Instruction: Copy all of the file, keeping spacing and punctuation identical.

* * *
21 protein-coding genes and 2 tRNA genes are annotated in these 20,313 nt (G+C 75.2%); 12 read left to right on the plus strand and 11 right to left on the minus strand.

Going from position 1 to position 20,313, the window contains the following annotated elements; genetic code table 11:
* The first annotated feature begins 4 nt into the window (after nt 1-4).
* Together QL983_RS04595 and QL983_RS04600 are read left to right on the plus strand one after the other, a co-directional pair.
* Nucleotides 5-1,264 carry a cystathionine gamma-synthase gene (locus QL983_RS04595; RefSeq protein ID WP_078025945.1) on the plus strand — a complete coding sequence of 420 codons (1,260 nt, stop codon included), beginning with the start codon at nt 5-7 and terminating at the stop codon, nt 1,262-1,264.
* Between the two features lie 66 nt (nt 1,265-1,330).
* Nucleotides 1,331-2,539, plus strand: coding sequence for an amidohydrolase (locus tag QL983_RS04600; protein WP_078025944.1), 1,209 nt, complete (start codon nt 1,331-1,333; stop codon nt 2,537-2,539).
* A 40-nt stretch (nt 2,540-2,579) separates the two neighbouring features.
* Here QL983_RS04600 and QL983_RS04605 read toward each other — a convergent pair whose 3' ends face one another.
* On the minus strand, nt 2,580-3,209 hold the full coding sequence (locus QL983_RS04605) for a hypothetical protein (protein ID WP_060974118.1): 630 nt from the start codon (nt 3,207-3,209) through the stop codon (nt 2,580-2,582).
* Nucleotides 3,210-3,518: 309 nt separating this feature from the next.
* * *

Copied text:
21 protein-coding genes and 2 tRNA genes are annotated in these 20,313 nt (G+C 75.2%); 12 read left to right on the plus strand and 11 right to left on the minus strand.

Going from position 1 to position 20,313, the window contains the following annotated elements; genetic code table 11:
* The first annotated feature begins 4 nt into the window (after nt 1-4).
* Together QL983_RS04595 and QL983_RS04600 are read left to right on the plus strand one after the other, a co-directional pair.
* Nucleotides 5-1,264 carry a cystathionine gamma-synthase gene (locus QL983_RS04595; RefSeq protein ID WP_078025945.1) on the plus strand — a complete coding sequence of 420 codons (1,260 nt, stop codon included), beginning with the start codon at nt 5-7 and terminating at the stop codon, nt 1,262-1,264.
* Between the two features lie 66 nt (nt 1,265-1,330).
* Nucleotides 1,331-2,539, plus strand: coding sequence for an amidohydrolase (locus tag QL983_RS04600; protein WP_078025944.1), 1,209 nt, complete (start codon nt 1,331-1,333; stop codon nt 2,537-2,539).
* A 40-nt stretch (nt 2,540-2,579) separates the two neighbouring features.
* Here QL983_RS04600 and QL983_RS04605 read toward each other — a convergent pair whose 3' ends face one another.
* On the minus strand, nt 2,580-3,209 hold the full coding sequence (locus QL983_RS04605) for a hypothetical protein (protein ID WP_060974118.1): 630 nt from the start codon (nt 3,207-3,209) through the stop codon (nt 2,580-2,582).
* Nucleotides 3,210-3,518: 309 nt separating this feature from the next.